We will build back stronger. We will build back safer. We will build back more sustainably. But we will build back here.30
After the storm the question of what was to be done about destroyed housing near the shoreline arose. Many of those with green sensibilities adopted the position that the areas should not be rebuilt, but rather the city's footprint should be pulled back in these areas. This is no different than conventional planning wisdom that building on flood plains is not a good idea, and certainly should not be encouraged with public funds (e.g., below-cost flood insurance). But the overwhelming resident preference was to rebuild, and to get some public help in doing so. The reason that they lived in this vulnerable situation was that they liked to live near the ocean—a very understandable preference—and they wanted to continue doing so. The Mayor clearly stood with the homeowners. This was a very different position from that held by the state's Governor, Andrew Cuomo. He proposed to buy up property owners' land in some flooded areas at pre-Sandy values and then to keep the land undeveloped in perpetuity. The Mayor did have some proposals for expanding or creating wetland areas and for plantings that would reduce rates of water runoff but, overall, his plan was to harden the target and tough it out. In that very basic way it was not very different from the New Orleans approach.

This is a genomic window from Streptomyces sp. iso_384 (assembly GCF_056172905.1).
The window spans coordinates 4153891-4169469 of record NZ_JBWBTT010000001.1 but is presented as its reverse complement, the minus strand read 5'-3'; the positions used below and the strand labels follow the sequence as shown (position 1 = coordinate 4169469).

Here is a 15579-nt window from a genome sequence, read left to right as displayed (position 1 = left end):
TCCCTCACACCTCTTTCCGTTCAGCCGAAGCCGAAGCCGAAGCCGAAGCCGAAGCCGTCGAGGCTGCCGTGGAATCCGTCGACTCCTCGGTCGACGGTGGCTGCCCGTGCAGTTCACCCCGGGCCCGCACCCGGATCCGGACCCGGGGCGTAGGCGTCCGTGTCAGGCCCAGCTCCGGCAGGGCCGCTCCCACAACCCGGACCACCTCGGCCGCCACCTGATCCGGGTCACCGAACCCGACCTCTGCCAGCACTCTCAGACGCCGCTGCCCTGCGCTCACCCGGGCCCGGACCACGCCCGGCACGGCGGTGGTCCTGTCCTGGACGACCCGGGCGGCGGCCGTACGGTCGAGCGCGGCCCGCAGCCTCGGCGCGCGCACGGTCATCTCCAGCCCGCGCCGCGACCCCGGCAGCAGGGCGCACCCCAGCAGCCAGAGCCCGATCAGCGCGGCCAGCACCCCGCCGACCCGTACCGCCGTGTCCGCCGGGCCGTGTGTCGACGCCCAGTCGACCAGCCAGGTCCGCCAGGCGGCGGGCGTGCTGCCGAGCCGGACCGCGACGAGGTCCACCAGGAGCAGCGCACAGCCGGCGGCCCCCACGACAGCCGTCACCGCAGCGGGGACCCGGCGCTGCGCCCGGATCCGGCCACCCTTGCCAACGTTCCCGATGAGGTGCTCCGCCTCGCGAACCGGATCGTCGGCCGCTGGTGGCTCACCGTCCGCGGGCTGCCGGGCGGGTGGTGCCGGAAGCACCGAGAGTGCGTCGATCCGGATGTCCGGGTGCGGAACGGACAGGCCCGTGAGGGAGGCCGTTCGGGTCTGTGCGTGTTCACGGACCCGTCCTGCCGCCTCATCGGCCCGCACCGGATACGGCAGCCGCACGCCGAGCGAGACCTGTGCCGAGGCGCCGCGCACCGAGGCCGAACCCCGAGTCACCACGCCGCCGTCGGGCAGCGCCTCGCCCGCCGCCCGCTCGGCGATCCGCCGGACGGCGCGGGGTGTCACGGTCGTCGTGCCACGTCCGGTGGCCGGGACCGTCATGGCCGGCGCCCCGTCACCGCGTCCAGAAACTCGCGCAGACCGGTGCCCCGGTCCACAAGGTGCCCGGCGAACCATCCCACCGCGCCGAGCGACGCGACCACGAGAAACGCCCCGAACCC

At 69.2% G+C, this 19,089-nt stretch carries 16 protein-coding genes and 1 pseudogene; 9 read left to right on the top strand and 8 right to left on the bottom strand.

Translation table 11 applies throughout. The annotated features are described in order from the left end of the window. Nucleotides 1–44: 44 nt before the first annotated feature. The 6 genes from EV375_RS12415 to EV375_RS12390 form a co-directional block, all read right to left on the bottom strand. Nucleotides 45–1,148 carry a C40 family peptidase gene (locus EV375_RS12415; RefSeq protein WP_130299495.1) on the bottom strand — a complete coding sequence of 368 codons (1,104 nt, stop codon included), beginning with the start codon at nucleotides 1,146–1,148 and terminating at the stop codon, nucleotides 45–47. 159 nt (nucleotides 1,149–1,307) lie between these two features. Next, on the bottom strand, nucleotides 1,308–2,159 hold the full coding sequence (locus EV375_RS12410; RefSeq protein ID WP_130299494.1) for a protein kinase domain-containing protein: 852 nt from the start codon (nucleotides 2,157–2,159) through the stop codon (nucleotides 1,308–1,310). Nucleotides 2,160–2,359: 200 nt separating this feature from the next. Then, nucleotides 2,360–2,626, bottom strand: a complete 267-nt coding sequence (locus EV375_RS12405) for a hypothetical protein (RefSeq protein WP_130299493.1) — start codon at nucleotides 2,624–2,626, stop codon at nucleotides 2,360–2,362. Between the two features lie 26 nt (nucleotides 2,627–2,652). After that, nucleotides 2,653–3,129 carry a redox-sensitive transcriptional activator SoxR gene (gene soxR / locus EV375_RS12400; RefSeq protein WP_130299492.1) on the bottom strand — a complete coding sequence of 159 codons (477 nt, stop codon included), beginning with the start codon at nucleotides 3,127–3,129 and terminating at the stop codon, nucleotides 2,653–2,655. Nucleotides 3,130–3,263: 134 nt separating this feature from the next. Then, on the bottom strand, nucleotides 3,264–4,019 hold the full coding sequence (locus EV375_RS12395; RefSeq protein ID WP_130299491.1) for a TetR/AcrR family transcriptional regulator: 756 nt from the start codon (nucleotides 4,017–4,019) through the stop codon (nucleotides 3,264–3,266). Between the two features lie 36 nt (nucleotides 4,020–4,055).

Sandy is much closer to us than Katrina, and New York's situation in the aftermath was far less urgent than New Orleans's, so it is not possible to say at the time of writing what New York will ultimately do. Mayor Bloomberg has been succeeded by Mayor De Blasio who has different priorities, and choices between goals have to be made. Up until the time of writing he has shown no interest in major steps to protect the city against a future Sandy.